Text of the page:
Need to Develop Digital Skills Among All Ages
Younger employees aren't the only ones who are tech savvy - older staff want to be involved and be trained up in IT too.
That's according to research from VMware that shows companies should set aside the "millennial myth" that only younger employees have an interest in technology. Instead, employees of all ages would benefit from digital skills training, and employees should expand their focus beyond millennials in order to better drive digital transformation. In a study of 5,700 EMEA employees, it was found that training in digital skills is desired by all age groups working in the sector, contradicting the ‘’myth" that has developed within the industry and beyond.
Of the respondents, 69 per cent believed that more widespread use of digital skills in the UK would increase revenue and profitability over five years, while 75 per cent said it would improve their company’s competitive edge and 73 per cent believe it would aid collaboration between colleagues.
Matt Crosby, head of expertise for the UK and Ireland at global management consulting firm Hay Group, said: “The challenge and opportunity will be in aligning senior teams with years of experience of running businesses in a pre-digital age with younger talent who bring new expertise, expectations and motivations. “Each company must work hard to find a system that brings this multi-generational workforce together, doing some of the ‘old’ things well, such as measuring accountability, performance and outcomes, whilst also making sure that ideas and news ways of working flourish.”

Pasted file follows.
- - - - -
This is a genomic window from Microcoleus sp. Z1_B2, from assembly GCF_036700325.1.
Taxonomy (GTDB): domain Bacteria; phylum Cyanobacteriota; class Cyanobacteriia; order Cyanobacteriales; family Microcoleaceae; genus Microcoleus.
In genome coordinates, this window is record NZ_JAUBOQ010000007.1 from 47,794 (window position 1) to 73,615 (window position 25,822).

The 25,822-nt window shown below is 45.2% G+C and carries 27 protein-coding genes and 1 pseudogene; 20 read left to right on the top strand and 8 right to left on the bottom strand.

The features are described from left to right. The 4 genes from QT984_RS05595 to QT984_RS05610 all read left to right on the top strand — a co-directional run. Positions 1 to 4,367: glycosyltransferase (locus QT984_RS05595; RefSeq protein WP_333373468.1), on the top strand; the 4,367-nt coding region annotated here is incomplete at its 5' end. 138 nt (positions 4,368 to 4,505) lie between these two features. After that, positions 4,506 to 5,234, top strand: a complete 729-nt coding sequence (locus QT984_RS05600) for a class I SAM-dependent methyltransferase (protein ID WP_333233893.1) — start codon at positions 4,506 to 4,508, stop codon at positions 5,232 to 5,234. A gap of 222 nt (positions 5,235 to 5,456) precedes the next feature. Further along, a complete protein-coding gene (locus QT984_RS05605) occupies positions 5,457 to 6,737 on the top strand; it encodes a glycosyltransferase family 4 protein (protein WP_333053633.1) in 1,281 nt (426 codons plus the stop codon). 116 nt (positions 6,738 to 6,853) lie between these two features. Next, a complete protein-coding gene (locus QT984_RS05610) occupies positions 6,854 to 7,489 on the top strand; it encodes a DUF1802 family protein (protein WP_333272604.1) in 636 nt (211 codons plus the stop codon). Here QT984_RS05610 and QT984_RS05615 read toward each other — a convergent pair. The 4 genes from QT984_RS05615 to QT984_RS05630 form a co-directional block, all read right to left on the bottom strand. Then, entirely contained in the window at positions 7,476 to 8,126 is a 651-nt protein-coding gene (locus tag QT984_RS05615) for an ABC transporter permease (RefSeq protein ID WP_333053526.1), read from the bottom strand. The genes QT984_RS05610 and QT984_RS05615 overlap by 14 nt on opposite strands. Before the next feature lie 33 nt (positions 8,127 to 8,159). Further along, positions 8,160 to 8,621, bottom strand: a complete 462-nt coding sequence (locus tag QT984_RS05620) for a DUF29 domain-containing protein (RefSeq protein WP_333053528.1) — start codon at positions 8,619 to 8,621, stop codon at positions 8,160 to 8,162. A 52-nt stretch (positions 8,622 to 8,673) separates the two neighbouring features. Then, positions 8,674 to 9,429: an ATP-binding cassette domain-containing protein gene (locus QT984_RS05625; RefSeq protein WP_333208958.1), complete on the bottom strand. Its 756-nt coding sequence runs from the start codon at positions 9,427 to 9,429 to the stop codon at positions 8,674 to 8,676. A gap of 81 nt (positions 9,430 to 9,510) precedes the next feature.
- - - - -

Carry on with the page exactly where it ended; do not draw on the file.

More than 60 per cent of Ireland and UK employees are willing to learn outside of work in their own time, the survey showed, with 35 per cent of 45-54 years olds and 23 per cent of over 55s currently seeking advice on how to design and build mobile applications. In addition, 47 per cent of 45-54 year olds said they wanted to train in areas such as coding and online content creation.
“Successful digital transformation in today’s business world is shaped by culture, people and capabilities,” said Joe Baguley, vice president and chief technology officer at VMware EMEA. “enterprises are rightly investing heavily in ‘digital’ talent as they look to harness the key skills and capabilities that can help organisations across the country to help them better understand the ‘art of the possible’ with regards to truly transforming their use of technologies and skills for the digital age. “Only then will businesses be able to fully utilise their talent, of all ages, and realise their potential.”
Many potential reasons for a lack of support for employees utilising or enhancing their digital skillsets were highlighted in the survey, with 42 per cent of 18-24 year olds respondents saying they think senior management do not understand their business’s tech infrastructure well enough. Of all those surveyed, 56 per cent believe Ireland and UK companies need to invest more in formal training, and 47 per cent think that development of a culture that embraces digital skills should be a priority. Steven-Long-Sales-Manager-SureSkills
Steven Long, Training & Certification Manager at SureSkills said: "It’s a huge positive to see that it’s not just today’s young workforce that have a real desire for the digital age. With the majority of millennials today growing up with digital elements everywhere they look, there has been a view that the older generations are steering clear of these changes and are happy with what they already know and use. "VMware’s research outlines this to be false and that there needs to be shift in the way we approach digital development for employees across every age bracket.
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